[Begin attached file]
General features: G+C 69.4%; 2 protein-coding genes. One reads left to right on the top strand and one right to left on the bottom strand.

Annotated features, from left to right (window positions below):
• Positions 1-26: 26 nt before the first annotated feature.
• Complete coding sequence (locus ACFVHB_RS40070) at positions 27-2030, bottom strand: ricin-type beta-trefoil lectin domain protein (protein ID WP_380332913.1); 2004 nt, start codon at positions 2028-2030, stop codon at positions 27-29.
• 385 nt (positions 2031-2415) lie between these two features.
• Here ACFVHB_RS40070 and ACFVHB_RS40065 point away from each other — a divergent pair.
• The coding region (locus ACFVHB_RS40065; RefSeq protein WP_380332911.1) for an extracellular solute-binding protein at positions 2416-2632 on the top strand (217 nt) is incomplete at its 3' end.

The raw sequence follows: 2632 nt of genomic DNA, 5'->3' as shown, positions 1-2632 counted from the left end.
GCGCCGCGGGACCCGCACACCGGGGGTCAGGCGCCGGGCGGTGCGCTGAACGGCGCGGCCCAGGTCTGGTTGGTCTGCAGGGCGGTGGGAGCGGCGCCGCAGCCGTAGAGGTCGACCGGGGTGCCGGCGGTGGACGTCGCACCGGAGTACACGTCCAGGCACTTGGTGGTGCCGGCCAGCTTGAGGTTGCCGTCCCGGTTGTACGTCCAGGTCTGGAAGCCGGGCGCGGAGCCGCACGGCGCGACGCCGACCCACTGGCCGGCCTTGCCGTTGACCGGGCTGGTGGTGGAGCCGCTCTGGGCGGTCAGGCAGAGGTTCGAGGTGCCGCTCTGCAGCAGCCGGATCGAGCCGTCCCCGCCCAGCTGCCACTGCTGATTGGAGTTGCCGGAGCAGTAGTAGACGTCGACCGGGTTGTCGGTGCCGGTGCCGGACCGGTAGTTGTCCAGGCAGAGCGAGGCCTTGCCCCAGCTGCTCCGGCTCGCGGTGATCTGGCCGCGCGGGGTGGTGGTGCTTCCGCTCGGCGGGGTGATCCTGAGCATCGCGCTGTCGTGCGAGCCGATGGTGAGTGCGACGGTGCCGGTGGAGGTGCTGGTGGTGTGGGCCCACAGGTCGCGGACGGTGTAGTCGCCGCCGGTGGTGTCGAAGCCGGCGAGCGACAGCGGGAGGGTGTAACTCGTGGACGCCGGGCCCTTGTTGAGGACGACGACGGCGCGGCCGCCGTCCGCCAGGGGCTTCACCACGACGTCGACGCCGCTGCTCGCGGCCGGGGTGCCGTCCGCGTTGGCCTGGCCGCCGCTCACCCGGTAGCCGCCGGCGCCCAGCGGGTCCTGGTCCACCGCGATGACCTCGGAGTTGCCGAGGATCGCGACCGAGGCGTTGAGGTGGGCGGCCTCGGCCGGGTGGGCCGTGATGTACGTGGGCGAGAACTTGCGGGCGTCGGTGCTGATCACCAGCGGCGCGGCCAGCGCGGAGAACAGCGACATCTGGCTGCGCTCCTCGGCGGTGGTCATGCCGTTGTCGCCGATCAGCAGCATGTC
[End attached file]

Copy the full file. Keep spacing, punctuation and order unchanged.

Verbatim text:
General features: G+C 69.4%; 2 protein-coding genes. One reads left to right on the top strand and one right to left on the bottom strand.

Annotated features, from left to right (window positions below):
• Positions 1-26: 26 nt before the first annotated feature.
• Complete coding sequence (locus ACFVHB_RS40070) at positions 27-2030, bottom strand: ricin-type beta-trefoil lectin domain protein (protein ID WP_380332913.1); 2004 nt, start codon at positions 2028-2030, stop codon at positions 27-29.
• 385 nt (positions 2031-2415) lie between these two features.
• Here ACFVHB_RS40070 and ACFVHB_RS40065 point away from each other — a divergent pair.
• The coding region (locus ACFVHB_RS40065; RefSeq protein WP_380332911.1) for an extracellular solute-binding protein at positions 2416-2632 on the top strand (217 nt) is incomplete at its 3' end.

The raw sequence follows: 2632 nt of genomic DNA, 5'->3' as shown, positions 1-2632 counted from the left end.
GCGCCGCGGGACCCGCACACCGGGGGTCAGGCGCCGGGCGGTGCGCTGAACGGCGCGGCCCAGGTCTGGTTGGTCTGCAGGGCGGTGGGAGCGGCGCCGCAGCCGTAGAGGTCGACCGGGGTGCCGGCGGTGGACGTCGCACCGGAGTACACGTCCAGGCACTTGGTGGTGCCGGCCAGCTTGAGGTTGCCGTCCCGGTTGTACGTCCAGGTCTGGAAGCCGGGCGCGGAGCCGCACGGCGCGACGCCGACCCACTGGCCGGCCTTGCCGTTGACCGGGCTGGTGGTGGAGCCGCTCTGGGCGGTCAGGCAGAGGTTCGAGGTGCCGCTCTGCAGCAGCCGGATCGAGCCGTCCCCGCCCAGCTGCCACTGCTGATTGGAGTTGCCGGAGCAGTAGTAGACGTCGACCGGGTTGTCGGTGCCGGTGCCGGACCGGTAGTTGTCCAGGCAGAGCGAGGCCTTGCCCCAGCTGCTCCGGCTCGCGGTGATCTGGCCGCGCGGGGTGGTGGTGCTTCCGCTCGGCGGGGTGATCCTGAGCATCGCGCTGTCGTGCGAGCCGATGGTGAGTGCGACGGTGCCGGTGGAGGTGCTGGTGGTGTGGGCCCACAGGTCGCGGACGGTGTAGTCGCCGCCGGTGGTGTCGAAGCCGGCGAGCGACAGCGGGAGGGTGTAACTCGTGGACGCCGGGCCCTTGTTGAGGACGACGACGGCGCGGCCGCCGTCCGCCAGGGGCTTCACCACGACGTCGACGCCGCTGCTCGCGGCCGGGGTGCCGTCCGCGTTGGCCTGGCCGCCGCTCACCCGGTAGCCGCCGGCGCCCAGCGGGTCCTGGTCCACCGCGATGACCTCGGAGTTGCCGAGGATCGCGACCGAGGCGTTGAGGTGGGCGGCCTCGGCCGGGTGGGCCGTGATGTACGTGGGCGAGAACTTGCGGGCGTCGGTGCTGATCACCAGCGGCGCGGCCAGCGCGGAGAACAGCGACATCTGGCTGCGCTCCTCGGCGGTGGTCATGCCGTTGTCGCCGATCAGCAGCATGTC